Webinar presenter Emily LaGratta answered a number of your questions after her presentation, Measuring Fairness: Using Client Feedback to Enhance Our Work. Here are just a few of her responses.
Audience Question: Someone has to look at and manage the data we’re getting from feedback tools. Otherwise, people learn their voice isn’t really being heard because no one gets back to them. How do you suggest we staff these reviews? Should it be an IT person, an admin, a director, or a group of people, or what?
Emily LaGratta: Great question. What’s great about these tools and being a little bit late to the party, frankly, is that these software companies have figured that out for us. They have made the usability side of it very, very easy to access. I’m a lawyer by training. I don’t have any particular technology background. And so, choosing a user-friendly tool was key to me, including with regards to managing the the data and producing it in a way that made sense. The company SurveyStance that we ended up working with has this really nice online dashboard, so that in real-time, we could go in and see the distribution of responses within a selected date range. We could set notifications for a text or an e-mail if certain types of responses came in. So, for example, in one court, the court administrator wanted to know every time a negative “thumbs down” response came in for a certain question. That would allow them to investigate further whether there’s something going on situationally in the courthouse lobby or such that they could then respond to.
Audience Question: Early on, you talked about the four expectations of authority figures. Where can we learn more about this research and its findings?
Emily LaGratta: I love that question. There’s a body of research on a topic called procedural justice, or procedural fairness, that outlines those expectations. Thankfully, there a lot of academic studies that have been done on the topic, as well as a number fo tools that have been developed specifically in the policing field, as well as the courts’ field. I can promise you I’m quickly working on building out some tools for some other sectors of the justice system, as well, like probation and prisons. But for now, I would point you to a website called www.proceduralfairness.org. It compiles a bunch of relevant resources. They also have a blog if you decide you’re at that level of interest in the topic. My website, www.lagratta.com, has quite a bit on the topic as well.
Audience Question: Do you generally recommend organizations ask closed-ended, and very specific questions or more freeform general feedback?
Emily LaGratta: As I mentioned, our first time testing these tools was focused on getting court leaders comfortable with what they were asking via closed-ended questions. In any legal context, with an open-ended question, you do have to worry about someone potentially disclosing something that they shouldn’t have. You also don’t want someone to offer up a topic or an issue that’s so specific that then if someone doesn’t reply to that individual directly, now you’ve got a very specific unsolved problem on your hands. So deciding about questions and question formats, it really is just part of the planning discussion. I think the nice thing about having at least some closed-ended questions is, of course, that data is much cleaner and lends itself to a tidy bar graph or a pie chart. The open-ended questions, on the other hand, will take a little bit more work to review but provide richer feedback. The right answer is probably a compromise: use both formats, once your agency is ready to.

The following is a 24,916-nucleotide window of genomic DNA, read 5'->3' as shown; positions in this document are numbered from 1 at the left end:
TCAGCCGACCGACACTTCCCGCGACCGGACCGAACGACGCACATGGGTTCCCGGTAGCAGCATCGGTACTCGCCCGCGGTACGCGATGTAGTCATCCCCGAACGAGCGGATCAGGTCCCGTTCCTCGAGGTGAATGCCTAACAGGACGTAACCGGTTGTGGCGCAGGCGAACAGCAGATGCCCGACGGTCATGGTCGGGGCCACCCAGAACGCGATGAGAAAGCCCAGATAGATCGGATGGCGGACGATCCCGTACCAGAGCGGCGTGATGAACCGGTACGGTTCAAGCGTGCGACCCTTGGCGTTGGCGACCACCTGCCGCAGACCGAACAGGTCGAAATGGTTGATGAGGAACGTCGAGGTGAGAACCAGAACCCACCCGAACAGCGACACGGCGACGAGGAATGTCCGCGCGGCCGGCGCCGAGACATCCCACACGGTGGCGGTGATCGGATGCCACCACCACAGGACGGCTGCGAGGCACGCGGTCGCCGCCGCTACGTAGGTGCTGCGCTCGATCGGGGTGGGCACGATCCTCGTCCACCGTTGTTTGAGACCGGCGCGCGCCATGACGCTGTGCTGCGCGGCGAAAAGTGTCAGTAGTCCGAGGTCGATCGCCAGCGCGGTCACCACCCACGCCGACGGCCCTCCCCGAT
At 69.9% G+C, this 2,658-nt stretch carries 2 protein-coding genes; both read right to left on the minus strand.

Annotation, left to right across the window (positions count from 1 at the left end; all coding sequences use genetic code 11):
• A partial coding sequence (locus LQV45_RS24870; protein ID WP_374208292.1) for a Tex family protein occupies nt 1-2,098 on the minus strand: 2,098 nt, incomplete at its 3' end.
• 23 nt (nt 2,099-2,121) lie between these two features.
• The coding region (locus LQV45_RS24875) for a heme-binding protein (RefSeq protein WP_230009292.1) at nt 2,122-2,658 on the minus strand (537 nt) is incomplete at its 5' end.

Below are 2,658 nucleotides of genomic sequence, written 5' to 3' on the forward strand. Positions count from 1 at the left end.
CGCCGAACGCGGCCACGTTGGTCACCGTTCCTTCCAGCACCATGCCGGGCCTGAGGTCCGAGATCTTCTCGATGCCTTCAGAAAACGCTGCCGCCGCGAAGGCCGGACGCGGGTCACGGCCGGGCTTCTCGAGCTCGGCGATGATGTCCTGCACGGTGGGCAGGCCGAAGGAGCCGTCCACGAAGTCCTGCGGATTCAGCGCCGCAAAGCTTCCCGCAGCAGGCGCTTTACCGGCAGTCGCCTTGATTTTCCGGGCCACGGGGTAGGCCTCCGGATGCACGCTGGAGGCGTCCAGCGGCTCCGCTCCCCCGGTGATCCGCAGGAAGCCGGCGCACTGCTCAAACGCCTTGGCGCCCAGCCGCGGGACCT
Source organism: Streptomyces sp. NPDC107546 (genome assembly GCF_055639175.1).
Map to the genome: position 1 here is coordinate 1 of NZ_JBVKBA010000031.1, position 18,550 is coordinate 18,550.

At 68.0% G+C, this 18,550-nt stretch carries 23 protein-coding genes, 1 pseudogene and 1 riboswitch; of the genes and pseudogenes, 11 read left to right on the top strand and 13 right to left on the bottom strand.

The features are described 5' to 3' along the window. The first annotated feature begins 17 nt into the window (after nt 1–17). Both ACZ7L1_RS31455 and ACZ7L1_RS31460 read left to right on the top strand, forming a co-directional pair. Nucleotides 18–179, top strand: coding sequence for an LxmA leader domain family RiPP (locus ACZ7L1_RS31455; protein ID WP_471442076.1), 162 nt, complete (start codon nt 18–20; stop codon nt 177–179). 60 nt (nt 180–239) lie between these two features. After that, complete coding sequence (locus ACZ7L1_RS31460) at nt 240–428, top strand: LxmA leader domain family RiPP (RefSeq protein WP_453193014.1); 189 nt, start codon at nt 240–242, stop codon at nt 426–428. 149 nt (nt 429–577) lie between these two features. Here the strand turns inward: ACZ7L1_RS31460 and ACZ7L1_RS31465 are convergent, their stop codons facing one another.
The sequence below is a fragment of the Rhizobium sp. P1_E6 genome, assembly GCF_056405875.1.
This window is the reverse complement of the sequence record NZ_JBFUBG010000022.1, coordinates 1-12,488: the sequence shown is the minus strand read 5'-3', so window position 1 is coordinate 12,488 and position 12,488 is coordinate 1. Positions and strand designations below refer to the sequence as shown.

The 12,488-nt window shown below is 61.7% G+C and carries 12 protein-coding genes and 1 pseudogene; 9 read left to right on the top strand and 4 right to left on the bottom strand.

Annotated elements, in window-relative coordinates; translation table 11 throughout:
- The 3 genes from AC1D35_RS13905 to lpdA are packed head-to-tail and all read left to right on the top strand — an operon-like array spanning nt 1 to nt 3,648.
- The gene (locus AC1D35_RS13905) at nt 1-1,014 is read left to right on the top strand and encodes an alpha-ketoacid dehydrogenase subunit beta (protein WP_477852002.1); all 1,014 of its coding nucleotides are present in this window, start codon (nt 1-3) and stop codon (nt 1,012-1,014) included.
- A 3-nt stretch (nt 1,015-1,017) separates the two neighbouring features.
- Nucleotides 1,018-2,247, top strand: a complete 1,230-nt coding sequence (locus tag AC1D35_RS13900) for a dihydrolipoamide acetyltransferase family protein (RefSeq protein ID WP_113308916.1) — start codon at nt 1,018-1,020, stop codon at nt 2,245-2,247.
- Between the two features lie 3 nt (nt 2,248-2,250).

Audience Question: Are you aware of any courts that are doing surveys after virtual court hearings? And if so, how is that working out?
Emily LaGratta: Yes, I have heard of that. For those using Zoom or other platforms, many of those have a survey function built right in. So, it’s actually relatively easy to turn on that functionality if you’re interested. I don’t have a national view of that, of how often it’s being used, but I have heard of courts experimenting with it. I think it would be really interesting to ensure that you know where the feedback is coming from. Meaning, if you’ve got feedback following a specific court session, you would know what docket and what judge that it pertained to. That’s very valuable. If you can’t get your judges to be comfortable with that level of specificity, you could potentially use other strategies, like that QR code I showed you or a link to a court-wide survey that would pool the data more broadly. It’s just like all things: you want to make sure that you have the support from key stakeholders, or it won’t get off the ground.
Audience Question: Have you seen any issues in agencies that use feedback as a direct input during performance review time?
Emily LaGratta: The short answer is no, I’m not aware of that yet. I think our minds could all imagine the ways in which this type of information could be used to our detriment or to someone’s detriment, and those are very important conversations to have. The staff feedback that we got via our pilots was so positive so we didn’t have to face the question of how a court leader might handle negative staff feedback. But you could imagine that, right? So, one way to safeguard that, starting out, is to set parameters about how the feedback would be used, whether good or bad. Perhaps feedback could only have an additive, positive effect, for staff performance reviews. Otherwise, I fear that this wades into human resources and union issues that I’m not equipped to answer, but are very good questions to explore.
Click Here to Watch a Recording of Measuring Fairness: Using Client Feedback to Enhance Our Work.